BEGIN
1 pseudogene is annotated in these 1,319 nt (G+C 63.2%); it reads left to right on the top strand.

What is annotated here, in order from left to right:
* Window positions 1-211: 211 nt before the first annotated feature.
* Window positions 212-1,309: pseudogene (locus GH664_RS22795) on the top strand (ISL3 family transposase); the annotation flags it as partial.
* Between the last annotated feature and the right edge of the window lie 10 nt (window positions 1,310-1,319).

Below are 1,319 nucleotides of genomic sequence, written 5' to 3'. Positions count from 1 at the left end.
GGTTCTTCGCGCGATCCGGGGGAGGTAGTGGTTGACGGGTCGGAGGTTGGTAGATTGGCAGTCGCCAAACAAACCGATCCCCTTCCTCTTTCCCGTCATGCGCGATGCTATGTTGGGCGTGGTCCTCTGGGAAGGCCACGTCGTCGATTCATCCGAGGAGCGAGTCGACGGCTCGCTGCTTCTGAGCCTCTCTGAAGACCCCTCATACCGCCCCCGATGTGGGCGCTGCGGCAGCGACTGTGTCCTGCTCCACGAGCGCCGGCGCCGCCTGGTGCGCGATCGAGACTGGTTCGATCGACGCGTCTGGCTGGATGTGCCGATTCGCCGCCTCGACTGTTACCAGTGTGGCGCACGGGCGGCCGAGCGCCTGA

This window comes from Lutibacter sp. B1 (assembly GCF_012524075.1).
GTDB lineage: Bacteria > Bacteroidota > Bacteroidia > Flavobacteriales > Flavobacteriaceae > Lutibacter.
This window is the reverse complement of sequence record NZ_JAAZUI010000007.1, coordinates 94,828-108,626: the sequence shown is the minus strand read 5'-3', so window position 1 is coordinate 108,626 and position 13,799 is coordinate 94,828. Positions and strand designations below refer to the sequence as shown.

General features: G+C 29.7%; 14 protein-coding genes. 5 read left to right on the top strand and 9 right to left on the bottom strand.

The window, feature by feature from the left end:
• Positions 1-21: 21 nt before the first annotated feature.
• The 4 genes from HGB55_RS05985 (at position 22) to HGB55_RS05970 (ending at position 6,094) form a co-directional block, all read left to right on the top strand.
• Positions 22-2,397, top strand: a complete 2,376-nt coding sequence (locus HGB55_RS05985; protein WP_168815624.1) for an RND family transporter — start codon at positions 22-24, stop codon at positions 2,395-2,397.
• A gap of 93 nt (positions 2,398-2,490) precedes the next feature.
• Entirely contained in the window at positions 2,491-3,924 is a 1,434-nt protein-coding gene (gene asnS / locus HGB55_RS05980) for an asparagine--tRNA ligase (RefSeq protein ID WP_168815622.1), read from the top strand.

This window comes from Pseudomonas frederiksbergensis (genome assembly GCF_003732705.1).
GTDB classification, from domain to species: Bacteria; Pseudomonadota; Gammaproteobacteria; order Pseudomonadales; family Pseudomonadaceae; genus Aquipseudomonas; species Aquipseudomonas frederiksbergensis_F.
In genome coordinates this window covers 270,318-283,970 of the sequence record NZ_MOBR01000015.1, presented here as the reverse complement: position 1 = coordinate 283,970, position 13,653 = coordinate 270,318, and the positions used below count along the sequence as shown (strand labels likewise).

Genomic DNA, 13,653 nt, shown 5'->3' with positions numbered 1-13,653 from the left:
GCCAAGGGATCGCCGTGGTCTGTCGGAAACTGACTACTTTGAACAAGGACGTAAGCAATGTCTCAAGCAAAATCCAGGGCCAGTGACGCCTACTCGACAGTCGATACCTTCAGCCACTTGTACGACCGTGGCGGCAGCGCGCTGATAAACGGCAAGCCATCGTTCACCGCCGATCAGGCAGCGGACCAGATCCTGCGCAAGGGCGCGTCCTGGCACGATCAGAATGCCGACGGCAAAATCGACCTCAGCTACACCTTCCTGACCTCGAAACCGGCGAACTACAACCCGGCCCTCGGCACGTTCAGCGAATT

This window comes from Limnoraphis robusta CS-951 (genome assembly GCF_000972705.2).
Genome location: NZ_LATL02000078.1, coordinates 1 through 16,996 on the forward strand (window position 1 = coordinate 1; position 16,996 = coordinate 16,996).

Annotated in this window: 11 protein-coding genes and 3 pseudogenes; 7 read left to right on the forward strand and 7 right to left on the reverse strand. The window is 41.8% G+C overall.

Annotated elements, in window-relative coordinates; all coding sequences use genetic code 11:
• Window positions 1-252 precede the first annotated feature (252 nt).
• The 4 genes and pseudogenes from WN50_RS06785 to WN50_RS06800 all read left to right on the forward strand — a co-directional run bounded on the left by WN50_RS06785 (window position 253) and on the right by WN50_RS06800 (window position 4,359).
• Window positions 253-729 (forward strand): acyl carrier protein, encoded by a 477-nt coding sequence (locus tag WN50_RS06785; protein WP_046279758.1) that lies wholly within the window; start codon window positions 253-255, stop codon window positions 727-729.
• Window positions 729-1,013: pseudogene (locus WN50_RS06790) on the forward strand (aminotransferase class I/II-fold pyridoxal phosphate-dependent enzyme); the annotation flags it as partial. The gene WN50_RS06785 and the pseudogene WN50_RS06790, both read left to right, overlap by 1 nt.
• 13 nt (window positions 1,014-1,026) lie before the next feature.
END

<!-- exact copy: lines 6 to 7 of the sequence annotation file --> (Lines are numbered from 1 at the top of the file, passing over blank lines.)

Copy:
Below are 1,319 nucleotides of genomic sequence, written 5' to 3'. Positions count from 1 at the left end.
GGTTCTTCGCGCGATCCGGGGGAGGTAGTGGTTGACGGGTCGGAGGTTGGTAGATTGGCAGTCGCCAAACAAACCGATCCCCTTCCTCTTTCCCGTCATGCGCGATGCTATGTTGGGCGTGGTCCTCTGGGAAGGCCACGTCGTCGATTCATCCGAGGAGCGAGTCGACGGCTCGCTGCTTCTGAGCCTCTCTGAAGACCCCTCATACCGCCCCCGATGTGGGCGCTGCGGCAGCGACTGTGTCCTGCTCCACGAGCGCCGGCGCCGCCTGGTGCGCGATCGAGACTGGTTCGATCGACGCGTCTGGCTGGATGTGCCGATTCGCCGCCTCGACTGTTACCAGTGTGGCGCACGGGCGGCCGAGCGCCTGA